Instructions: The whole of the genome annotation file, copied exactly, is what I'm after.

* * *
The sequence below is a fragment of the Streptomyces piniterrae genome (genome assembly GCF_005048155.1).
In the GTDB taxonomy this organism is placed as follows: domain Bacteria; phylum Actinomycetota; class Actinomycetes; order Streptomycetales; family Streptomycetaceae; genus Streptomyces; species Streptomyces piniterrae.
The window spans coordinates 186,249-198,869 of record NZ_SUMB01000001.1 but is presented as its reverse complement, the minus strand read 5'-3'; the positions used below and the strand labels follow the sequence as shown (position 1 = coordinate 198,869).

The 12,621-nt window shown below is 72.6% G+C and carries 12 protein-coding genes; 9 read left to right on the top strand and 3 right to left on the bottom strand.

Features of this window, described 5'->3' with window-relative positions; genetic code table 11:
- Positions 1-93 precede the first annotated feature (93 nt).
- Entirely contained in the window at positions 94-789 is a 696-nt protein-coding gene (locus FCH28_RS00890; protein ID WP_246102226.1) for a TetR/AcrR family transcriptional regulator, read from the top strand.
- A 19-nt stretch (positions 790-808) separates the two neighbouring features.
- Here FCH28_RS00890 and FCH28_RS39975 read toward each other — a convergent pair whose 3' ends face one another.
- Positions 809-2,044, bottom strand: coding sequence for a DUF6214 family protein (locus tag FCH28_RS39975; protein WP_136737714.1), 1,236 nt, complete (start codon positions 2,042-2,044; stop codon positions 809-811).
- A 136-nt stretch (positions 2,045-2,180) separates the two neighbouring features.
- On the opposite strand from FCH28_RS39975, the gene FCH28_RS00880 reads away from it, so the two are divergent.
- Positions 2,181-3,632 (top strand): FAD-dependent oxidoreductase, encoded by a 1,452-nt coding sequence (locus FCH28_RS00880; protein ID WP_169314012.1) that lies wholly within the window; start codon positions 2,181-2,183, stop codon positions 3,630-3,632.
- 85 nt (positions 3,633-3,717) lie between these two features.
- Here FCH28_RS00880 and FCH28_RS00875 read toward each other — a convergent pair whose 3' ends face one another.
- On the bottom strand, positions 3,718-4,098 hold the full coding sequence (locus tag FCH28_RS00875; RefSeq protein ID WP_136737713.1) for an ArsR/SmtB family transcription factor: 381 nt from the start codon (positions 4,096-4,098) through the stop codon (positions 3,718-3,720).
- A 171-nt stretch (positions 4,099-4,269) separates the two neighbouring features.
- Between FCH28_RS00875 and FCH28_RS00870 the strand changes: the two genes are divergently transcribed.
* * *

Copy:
The sequence below is a fragment of the Streptomyces piniterrae genome (genome assembly GCF_005048155.1).
In the GTDB taxonomy this organism is placed as follows: domain Bacteria; phylum Actinomycetota; class Actinomycetes; order Streptomycetales; family Streptomycetaceae; genus Streptomyces; species Streptomyces piniterrae.
The window spans coordinates 186,249-198,869 of record NZ_SUMB01000001.1 but is presented as its reverse complement, the minus strand read 5'-3'; the positions used below and the strand labels follow the sequence as shown (position 1 = coordinate 198,869).

The 12,621-nt window shown below is 72.6% G+C and carries 12 protein-coding genes; 9 read left to right on the top strand and 3 right to left on the bottom strand.

Features of this window, described 5'->3' with window-relative positions; genetic code table 11:
- Positions 1-93 precede the first annotated feature (93 nt).
- Entirely contained in the window at positions 94-789 is a 696-nt protein-coding gene (locus FCH28_RS00890; protein ID WP_246102226.1) for a TetR/AcrR family transcriptional regulator, read from the top strand.
- A 19-nt stretch (positions 790-808) separates the two neighbouring features.
- Here FCH28_RS00890 and FCH28_RS39975 read toward each other — a convergent pair whose 3' ends face one another.
- Positions 809-2,044, bottom strand: coding sequence for a DUF6214 family protein (locus tag FCH28_RS39975; protein WP_136737714.1), 1,236 nt, complete (start codon positions 2,042-2,044; stop codon positions 809-811).
- A 136-nt stretch (positions 2,045-2,180) separates the two neighbouring features.
- On the opposite strand from FCH28_RS39975, the gene FCH28_RS00880 reads away from it, so the two are divergent.
- Positions 2,181-3,632 (top strand): FAD-dependent oxidoreductase, encoded by a 1,452-nt coding sequence (locus FCH28_RS00880; protein ID WP_169314012.1) that lies wholly within the window; start codon positions 2,181-2,183, stop codon positions 3,630-3,632.
- 85 nt (positions 3,633-3,717) lie between these two features.
- Here FCH28_RS00880 and FCH28_RS00875 read toward each other — a convergent pair whose 3' ends face one another.
- On the bottom strand, positions 3,718-4,098 hold the full coding sequence (locus tag FCH28_RS00875; RefSeq protein ID WP_136737713.1) for an ArsR/SmtB family transcription factor: 381 nt from the start codon (positions 4,096-4,098) through the stop codon (positions 3,718-3,720).
- A 171-nt stretch (positions 4,099-4,269) separates the two neighbouring features.
- Between FCH28_RS00875 and FCH28_RS00870 the strand changes: the two genes are divergently transcribed.